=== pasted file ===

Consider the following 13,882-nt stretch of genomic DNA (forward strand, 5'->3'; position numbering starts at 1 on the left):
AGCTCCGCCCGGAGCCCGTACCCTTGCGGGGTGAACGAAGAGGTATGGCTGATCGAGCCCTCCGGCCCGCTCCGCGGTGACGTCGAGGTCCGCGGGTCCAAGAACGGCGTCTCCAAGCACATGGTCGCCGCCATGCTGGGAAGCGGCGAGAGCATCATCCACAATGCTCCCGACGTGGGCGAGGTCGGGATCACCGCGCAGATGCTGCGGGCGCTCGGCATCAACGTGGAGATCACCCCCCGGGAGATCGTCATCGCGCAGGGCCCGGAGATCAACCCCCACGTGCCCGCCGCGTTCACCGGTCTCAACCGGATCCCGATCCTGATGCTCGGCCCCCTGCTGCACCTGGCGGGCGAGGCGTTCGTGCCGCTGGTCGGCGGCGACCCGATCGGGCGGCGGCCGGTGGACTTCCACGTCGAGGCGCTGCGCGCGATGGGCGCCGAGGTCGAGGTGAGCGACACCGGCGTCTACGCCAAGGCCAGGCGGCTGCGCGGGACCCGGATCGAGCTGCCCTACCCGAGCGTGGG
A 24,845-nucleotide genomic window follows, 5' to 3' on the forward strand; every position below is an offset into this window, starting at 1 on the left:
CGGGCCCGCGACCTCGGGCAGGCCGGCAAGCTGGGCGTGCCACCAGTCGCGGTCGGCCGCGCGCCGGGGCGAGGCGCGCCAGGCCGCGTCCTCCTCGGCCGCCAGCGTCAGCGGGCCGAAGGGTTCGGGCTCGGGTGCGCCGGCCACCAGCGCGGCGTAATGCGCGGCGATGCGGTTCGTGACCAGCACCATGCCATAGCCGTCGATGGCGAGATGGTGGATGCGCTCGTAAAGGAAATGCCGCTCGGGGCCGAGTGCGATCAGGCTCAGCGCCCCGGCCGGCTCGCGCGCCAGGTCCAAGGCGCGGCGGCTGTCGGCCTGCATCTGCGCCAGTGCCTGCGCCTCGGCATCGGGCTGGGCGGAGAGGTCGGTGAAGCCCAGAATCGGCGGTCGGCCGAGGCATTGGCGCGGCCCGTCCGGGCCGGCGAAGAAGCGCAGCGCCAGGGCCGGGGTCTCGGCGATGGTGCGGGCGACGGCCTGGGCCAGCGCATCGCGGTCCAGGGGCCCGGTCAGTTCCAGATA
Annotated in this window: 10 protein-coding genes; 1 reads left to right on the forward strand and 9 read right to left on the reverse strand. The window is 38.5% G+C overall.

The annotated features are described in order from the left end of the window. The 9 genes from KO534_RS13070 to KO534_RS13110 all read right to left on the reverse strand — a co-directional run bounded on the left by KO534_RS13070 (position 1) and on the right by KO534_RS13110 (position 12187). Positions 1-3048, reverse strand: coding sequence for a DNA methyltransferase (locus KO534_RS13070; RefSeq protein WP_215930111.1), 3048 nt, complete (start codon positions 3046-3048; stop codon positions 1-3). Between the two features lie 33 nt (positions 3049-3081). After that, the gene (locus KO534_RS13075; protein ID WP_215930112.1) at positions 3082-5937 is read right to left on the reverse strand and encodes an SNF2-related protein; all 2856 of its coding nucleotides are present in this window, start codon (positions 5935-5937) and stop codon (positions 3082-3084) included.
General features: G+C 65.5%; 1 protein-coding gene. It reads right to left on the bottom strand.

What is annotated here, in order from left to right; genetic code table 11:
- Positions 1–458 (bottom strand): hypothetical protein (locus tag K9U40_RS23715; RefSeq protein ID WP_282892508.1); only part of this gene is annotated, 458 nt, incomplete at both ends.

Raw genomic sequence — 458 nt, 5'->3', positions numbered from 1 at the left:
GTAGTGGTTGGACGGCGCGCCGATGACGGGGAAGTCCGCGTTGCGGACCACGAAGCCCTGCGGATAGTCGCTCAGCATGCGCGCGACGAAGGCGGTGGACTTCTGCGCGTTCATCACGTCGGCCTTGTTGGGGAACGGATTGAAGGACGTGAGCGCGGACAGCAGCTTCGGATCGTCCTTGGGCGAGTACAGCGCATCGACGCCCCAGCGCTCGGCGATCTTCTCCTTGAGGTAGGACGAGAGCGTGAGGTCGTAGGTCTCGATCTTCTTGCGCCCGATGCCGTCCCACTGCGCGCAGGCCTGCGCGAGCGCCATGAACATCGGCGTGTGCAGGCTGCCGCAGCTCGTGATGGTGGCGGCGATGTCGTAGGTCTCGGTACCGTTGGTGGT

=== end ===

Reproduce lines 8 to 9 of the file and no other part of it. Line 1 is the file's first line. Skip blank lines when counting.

What is annotated here, in order from left to right; genetic code table 11:
- Positions 1–458 (bottom strand): hypothetical protein (locus tag K9U40_RS23715; RefSeq protein ID WP_282892508.1); only part of this gene is annotated, 458 nt, incomplete at both ends.